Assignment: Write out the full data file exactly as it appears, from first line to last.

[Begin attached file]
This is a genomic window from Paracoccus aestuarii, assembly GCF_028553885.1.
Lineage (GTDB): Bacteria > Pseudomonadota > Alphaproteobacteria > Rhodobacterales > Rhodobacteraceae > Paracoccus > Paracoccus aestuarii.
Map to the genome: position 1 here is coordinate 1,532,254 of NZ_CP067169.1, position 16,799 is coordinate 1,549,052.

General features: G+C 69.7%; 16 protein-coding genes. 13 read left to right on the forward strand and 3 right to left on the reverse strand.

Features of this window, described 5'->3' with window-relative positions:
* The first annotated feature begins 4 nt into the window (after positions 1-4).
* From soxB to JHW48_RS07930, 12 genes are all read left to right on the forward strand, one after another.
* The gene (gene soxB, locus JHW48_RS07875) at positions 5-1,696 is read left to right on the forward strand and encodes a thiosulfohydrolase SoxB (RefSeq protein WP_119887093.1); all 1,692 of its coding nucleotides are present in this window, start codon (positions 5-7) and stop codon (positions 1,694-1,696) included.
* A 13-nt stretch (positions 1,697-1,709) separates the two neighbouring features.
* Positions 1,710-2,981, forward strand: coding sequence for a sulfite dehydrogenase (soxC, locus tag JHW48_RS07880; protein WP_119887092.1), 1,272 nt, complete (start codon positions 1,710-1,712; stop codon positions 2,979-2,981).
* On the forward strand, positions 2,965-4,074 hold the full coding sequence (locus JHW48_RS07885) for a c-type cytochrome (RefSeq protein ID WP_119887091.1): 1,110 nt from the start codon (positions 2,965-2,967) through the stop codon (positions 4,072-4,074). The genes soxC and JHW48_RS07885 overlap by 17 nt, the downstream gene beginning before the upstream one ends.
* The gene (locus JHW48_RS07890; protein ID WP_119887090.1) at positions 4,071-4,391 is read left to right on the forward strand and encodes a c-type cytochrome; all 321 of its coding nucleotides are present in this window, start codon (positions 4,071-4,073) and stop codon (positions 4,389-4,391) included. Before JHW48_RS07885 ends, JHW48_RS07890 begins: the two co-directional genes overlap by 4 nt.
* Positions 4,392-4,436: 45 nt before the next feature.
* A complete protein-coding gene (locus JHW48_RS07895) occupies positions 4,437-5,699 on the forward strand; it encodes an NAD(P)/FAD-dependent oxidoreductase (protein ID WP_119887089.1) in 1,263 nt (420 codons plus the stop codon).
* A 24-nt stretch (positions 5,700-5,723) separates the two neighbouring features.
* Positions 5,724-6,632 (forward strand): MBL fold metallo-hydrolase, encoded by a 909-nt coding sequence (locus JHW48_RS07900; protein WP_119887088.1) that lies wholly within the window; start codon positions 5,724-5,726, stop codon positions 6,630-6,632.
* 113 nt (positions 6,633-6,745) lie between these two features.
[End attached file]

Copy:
This is a genomic window from Paracoccus aestuarii, assembly GCF_028553885.1.
Lineage (GTDB): Bacteria > Pseudomonadota > Alphaproteobacteria > Rhodobacterales > Rhodobacteraceae > Paracoccus > Paracoccus aestuarii.
Map to the genome: position 1 here is coordinate 1,532,254 of NZ_CP067169.1, position 16,799 is coordinate 1,549,052.

General features: G+C 69.7%; 16 protein-coding genes. 13 read left to right on the forward strand and 3 right to left on the reverse strand.

Features of this window, described 5'->3' with window-relative positions:
* The first annotated feature begins 4 nt into the window (after positions 1-4).
* From soxB to JHW48_RS07930, 12 genes are all read left to right on the forward strand, one after another.
* The gene (gene soxB, locus JHW48_RS07875) at positions 5-1,696 is read left to right on the forward strand and encodes a thiosulfohydrolase SoxB (RefSeq protein WP_119887093.1); all 1,692 of its coding nucleotides are present in this window, start codon (positions 5-7) and stop codon (positions 1,694-1,696) included.
* A 13-nt stretch (positions 1,697-1,709) separates the two neighbouring features.
* Positions 1,710-2,981, forward strand: coding sequence for a sulfite dehydrogenase (soxC, locus tag JHW48_RS07880; protein WP_119887092.1), 1,272 nt, complete (start codon positions 1,710-1,712; stop codon positions 2,979-2,981).
* On the forward strand, positions 2,965-4,074 hold the full coding sequence (locus JHW48_RS07885) for a c-type cytochrome (RefSeq protein ID WP_119887091.1): 1,110 nt from the start codon (positions 2,965-2,967) through the stop codon (positions 4,072-4,074). The genes soxC and JHW48_RS07885 overlap by 17 nt, the downstream gene beginning before the upstream one ends.
* The gene (locus JHW48_RS07890; protein ID WP_119887090.1) at positions 4,071-4,391 is read left to right on the forward strand and encodes a c-type cytochrome; all 321 of its coding nucleotides are present in this window, start codon (positions 4,071-4,073) and stop codon (positions 4,389-4,391) included. Before JHW48_RS07885 ends, JHW48_RS07890 begins: the two co-directional genes overlap by 4 nt.
* Positions 4,392-4,436: 45 nt before the next feature.
* A complete protein-coding gene (locus JHW48_RS07895) occupies positions 4,437-5,699 on the forward strand; it encodes an NAD(P)/FAD-dependent oxidoreductase (protein ID WP_119887089.1) in 1,263 nt (420 codons plus the stop codon).
* A 24-nt stretch (positions 5,700-5,723) separates the two neighbouring features.
* Positions 5,724-6,632 (forward strand): MBL fold metallo-hydrolase, encoded by a 909-nt coding sequence (locus JHW48_RS07900; protein WP_119887088.1) that lies wholly within the window; start codon positions 5,724-5,726, stop codon positions 6,630-6,632.
* 113 nt (positions 6,633-6,745) lie between these two features.